Synopsis: The diary extracts of a middle-aged man and his slightly younger wife. They secretly read each other's diaries, using them to make up for their lack of face-to-face communication, possibly brought on by reticence, although the book leaves several other possibilities open to speculation.
Written beautifully, 'The Key' is a pleasure to read from the first page to the last. Can be read on numerous levels, although anyone with an interest in psychoanalysis will probably find more than your average reader.
Taniazaki's most stunning achievement with this book is the way he takes a complex web of relationships, a lot of bizzare sexual and mental traits, ill health and death, and wraps them all into one reader-friendly ball.
Even as things seem to come to some sort of resolution in the last 30 pages, the smallest of threads are left dangling by Tanizaki, who leaves it up to the reader whether to paw them like a cat or leave them alone.
Although a concrete conclusion is suggested, many other conclusions remain equally valid. I won't say more here for fear of ruining the book.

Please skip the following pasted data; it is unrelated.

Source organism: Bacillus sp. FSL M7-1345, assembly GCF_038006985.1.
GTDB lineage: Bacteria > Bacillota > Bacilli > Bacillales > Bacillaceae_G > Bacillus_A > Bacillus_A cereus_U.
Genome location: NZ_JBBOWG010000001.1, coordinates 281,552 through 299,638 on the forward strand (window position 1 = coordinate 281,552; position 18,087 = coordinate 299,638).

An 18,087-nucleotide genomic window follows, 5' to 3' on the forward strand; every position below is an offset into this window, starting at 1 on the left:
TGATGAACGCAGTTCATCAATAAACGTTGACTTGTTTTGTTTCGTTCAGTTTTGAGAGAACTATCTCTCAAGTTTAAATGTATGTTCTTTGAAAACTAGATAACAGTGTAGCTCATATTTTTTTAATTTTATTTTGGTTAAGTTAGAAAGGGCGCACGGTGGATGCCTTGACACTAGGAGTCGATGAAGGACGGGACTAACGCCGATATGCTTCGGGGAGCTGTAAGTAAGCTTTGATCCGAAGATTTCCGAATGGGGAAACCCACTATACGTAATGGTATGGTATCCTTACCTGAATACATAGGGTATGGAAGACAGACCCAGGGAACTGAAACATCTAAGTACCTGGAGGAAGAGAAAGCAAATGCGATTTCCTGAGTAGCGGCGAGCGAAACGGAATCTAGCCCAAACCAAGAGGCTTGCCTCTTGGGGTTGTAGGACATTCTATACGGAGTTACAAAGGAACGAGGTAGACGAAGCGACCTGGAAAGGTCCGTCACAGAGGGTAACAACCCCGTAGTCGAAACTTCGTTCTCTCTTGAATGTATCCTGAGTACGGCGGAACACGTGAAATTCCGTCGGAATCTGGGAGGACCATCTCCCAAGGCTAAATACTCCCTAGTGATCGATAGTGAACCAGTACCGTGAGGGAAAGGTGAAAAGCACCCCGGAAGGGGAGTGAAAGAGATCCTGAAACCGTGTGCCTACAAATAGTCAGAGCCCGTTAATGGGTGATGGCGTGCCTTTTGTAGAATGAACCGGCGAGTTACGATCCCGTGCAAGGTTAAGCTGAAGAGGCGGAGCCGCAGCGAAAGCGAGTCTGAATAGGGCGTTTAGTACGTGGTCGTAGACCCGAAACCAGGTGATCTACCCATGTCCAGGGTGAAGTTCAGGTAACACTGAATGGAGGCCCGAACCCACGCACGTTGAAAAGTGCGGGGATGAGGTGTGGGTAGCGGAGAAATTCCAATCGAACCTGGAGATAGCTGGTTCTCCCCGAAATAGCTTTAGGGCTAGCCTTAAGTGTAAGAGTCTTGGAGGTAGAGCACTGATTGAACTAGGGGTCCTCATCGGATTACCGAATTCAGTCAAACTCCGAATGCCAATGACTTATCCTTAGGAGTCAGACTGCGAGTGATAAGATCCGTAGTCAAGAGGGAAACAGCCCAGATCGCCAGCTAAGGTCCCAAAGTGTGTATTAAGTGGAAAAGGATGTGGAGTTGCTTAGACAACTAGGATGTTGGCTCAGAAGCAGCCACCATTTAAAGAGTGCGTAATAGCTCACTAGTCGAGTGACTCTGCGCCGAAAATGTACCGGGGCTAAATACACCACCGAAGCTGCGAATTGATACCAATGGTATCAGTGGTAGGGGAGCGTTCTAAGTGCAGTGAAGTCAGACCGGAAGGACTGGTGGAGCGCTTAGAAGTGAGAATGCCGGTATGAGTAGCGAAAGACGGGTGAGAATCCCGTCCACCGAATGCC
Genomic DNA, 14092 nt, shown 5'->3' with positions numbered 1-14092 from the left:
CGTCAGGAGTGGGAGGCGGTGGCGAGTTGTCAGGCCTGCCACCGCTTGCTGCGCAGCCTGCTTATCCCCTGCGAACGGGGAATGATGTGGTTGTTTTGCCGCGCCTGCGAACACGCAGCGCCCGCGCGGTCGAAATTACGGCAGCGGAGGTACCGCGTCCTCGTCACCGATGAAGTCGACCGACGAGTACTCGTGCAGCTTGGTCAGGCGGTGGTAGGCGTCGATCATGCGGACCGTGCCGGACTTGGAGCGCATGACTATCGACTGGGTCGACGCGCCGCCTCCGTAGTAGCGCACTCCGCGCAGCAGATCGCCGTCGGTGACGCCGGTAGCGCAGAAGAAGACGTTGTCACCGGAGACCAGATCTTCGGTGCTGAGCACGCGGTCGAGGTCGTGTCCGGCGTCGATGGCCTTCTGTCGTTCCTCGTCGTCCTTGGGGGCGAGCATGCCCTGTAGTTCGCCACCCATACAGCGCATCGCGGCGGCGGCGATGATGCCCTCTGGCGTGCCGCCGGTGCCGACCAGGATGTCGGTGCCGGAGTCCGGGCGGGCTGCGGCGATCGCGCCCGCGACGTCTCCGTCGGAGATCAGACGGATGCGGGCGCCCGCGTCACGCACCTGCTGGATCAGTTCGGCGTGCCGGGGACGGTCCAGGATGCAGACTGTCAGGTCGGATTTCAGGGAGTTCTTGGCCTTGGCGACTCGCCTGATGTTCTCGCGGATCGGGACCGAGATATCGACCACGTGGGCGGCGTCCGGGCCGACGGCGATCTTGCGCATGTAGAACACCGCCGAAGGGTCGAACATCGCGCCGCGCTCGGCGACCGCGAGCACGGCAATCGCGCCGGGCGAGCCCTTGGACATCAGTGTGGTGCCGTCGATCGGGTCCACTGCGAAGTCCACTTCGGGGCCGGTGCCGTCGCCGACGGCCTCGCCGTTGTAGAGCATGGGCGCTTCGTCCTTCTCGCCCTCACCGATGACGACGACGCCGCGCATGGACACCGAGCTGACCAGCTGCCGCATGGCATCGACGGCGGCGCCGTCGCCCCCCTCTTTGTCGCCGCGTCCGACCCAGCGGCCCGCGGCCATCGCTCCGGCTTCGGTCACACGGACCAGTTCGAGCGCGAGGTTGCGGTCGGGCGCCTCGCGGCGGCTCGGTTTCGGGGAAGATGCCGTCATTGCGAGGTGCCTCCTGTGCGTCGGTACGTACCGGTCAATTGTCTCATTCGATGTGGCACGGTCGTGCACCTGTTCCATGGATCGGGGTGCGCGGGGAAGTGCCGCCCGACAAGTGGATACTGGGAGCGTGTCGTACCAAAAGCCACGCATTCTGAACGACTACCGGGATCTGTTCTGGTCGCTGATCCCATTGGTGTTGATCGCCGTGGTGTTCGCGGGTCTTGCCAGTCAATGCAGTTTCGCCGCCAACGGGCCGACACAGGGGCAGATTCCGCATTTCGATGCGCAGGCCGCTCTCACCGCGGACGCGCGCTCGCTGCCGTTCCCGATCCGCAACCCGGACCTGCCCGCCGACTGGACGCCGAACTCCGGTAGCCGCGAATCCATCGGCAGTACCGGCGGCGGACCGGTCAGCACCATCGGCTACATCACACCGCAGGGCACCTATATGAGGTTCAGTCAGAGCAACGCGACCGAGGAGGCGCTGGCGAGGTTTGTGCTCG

One thing I will say is that, while one of the central themes of the novel is sex, it is not particularly explicit. 'The Key' seemed to be more about a middle-aged couple's relationship in general (and their relationship with their daughter), rather than specifically about their sex life (but then maybe sex is 'The Key' to the door of love?). Yes, there is a lot of sex, but the author does not flim-flam all over it in the way that Anais Nin does. If you are a bit prissy, I wouldn't imagine that you would be massively offended by this; if you want erotica, you'll probably feel pretty unsatisfied after this.